Curious about how the creative set of tomorrow go about their daily business? Hop on the U8 to Agora, immerse yourself in a multinational soup of 80+ co-working personnel including nattering artists, programming wunderkinds and big-thinking designers, and then take some time to ruminate on your own awesome potential whilst basking in their apple-tree dotted garden.

LSD Galerie High (art) times

Those looking for an altered approach to art should check out this gallery in Postdamer Straße. The brainchild of eight artists, LSD Galerie was conceived as a self-directed platform where each of the octet could present and market their works. Then, once the space was up-and-running, two managers—Gianni Hilgemann and Wayra Schübel—were brought on board to provide a business-geared counterweight on this creative heavy ship—blurring the boundaries between artist run spaces and the classic gallery model in the process.

With the artists taking the creative reigns and the absense of a curbing influence that sole curator’s can instill, the exhibitions here are always daring and experimental—pushing the boundaries of whatever art form is on display. Hilgemann and Schübel, meanwhile, are on hand to pull the business strings behind the scenes to ensure this dynamic, new-breed of a gallery model is sustainable.

Urban Spree Off the Kunst-rails featured

Sunken at the forefront of the RAW maze-like compound, Urban Spree is a graffiti-laden brick and concrete self-proclaimed “(re)creative space”—but don’t let that put you off. Pretentious parentheses in the description aside, if you walk on by you’re missing out. Upstairs, an artist’s laboratory and workshop rings with buzz-words of Berlin’s urbanization: engage, interact, collaborate, fuck off Media Spree etc. With the multifaceted city itself as an inspirational source, the program of events is fittingly schizophrenic. Previous times have seen the space give a temporary home to a Flohmarkt, a short film festival, Berlin fashion week, even a Korean food night, plus all the usuals – so keep your eyes on their schedule as there’s no telling what’ll come next.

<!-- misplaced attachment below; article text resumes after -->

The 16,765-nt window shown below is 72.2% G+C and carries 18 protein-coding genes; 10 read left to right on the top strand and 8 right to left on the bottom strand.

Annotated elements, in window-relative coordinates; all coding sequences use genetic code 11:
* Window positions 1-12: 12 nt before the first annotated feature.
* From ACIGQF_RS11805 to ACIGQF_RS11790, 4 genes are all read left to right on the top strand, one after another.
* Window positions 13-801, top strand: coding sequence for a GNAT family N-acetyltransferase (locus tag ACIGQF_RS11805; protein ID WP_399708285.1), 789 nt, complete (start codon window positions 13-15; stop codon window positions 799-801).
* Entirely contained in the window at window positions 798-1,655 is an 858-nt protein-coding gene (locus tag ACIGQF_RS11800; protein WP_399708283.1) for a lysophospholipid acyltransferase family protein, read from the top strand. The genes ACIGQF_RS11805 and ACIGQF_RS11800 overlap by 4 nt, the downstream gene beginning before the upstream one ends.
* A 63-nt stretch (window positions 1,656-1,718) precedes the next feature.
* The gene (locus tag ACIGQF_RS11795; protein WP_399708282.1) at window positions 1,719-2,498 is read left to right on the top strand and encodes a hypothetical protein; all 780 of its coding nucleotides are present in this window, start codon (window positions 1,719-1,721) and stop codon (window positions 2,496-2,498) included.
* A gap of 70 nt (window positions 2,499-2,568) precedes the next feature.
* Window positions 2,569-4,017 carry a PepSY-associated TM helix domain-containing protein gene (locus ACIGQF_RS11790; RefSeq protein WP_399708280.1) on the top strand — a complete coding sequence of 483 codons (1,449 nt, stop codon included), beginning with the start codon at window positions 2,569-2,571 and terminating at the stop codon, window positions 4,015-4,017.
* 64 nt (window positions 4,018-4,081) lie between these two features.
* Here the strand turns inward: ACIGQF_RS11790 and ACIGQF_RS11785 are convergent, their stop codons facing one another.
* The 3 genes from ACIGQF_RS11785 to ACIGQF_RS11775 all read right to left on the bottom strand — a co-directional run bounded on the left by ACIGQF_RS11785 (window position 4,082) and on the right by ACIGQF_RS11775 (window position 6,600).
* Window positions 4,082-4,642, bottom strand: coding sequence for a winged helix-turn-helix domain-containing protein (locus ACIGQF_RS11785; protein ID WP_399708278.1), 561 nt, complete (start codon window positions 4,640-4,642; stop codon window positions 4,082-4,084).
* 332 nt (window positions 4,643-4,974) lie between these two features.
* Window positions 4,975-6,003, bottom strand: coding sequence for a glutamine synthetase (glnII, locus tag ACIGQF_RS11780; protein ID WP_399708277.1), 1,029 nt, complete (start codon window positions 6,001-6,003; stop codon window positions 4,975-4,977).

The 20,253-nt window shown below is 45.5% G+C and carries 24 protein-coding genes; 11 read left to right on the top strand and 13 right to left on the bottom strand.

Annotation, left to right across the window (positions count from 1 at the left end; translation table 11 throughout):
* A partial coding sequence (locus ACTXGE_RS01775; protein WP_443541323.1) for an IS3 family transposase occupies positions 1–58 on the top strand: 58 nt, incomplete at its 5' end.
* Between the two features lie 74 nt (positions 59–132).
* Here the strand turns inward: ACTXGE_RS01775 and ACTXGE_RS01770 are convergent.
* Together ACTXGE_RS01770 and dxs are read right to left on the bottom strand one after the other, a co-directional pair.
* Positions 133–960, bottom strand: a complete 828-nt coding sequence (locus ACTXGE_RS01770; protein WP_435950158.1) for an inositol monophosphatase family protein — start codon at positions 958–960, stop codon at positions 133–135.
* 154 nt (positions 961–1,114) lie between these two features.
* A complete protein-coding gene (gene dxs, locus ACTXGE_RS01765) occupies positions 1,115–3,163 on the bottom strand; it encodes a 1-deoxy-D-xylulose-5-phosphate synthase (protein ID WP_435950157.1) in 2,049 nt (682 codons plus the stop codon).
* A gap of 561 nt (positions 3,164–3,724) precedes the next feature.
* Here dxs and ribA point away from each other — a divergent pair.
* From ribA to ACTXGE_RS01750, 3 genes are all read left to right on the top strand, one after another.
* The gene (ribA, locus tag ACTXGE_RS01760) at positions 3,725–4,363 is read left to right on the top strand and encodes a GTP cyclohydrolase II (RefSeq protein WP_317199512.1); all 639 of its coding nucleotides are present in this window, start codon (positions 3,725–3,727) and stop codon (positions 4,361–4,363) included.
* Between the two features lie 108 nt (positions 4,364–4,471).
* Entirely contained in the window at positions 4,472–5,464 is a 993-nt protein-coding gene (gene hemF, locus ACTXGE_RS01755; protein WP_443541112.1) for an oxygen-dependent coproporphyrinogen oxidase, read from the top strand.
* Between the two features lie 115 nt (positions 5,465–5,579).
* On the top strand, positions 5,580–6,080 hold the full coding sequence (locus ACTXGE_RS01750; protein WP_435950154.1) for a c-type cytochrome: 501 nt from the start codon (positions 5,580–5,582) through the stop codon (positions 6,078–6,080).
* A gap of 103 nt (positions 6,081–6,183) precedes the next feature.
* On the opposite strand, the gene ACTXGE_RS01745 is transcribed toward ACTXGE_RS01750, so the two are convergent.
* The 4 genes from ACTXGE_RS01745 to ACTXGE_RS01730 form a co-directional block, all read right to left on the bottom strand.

Platoon Kunsthalle Canned culture featured

Pieced together from dozens of empty cargo containers, Platoon Kunsthalle appears an industrial anomaly. But the question of its purpose and placement is the exact point: the multi-use urban playground was formulated as an experimental think tank. Inside its walls, the community is encouraged to congregate and innovate, with exhibitions, workshops, and events. This intersection of subcultures takes on limitless forms, as it seeks to restructure the borders between the convention and its deviations.

The Wye Post office modernism

A waste of space: so would the eulogy sound for the 20,000 sq.ft. Skalitzer Post building if it wasn’t dragged back from the pearly gates by global powerhouse art curator, Leah Stuhltrager. A long time unused and unappreciated—apart from it’s iconic outer shell—the structure has had its act pulled together, been given a fresh lick of paint and a new purpose in life. Et Voila: The Wye is born.

There’s a lot happening here and plenty in the pipeline, so to avoid confusion let’s call The Wye an international art house. Yet, beneath that umbrella term lies its charm: spanning five floors are artist studios and residencies, a gallery, a library, an event hall, a concept store and even more room for who knows what. You’ll have to attend their multi-discipline events and projects to find out.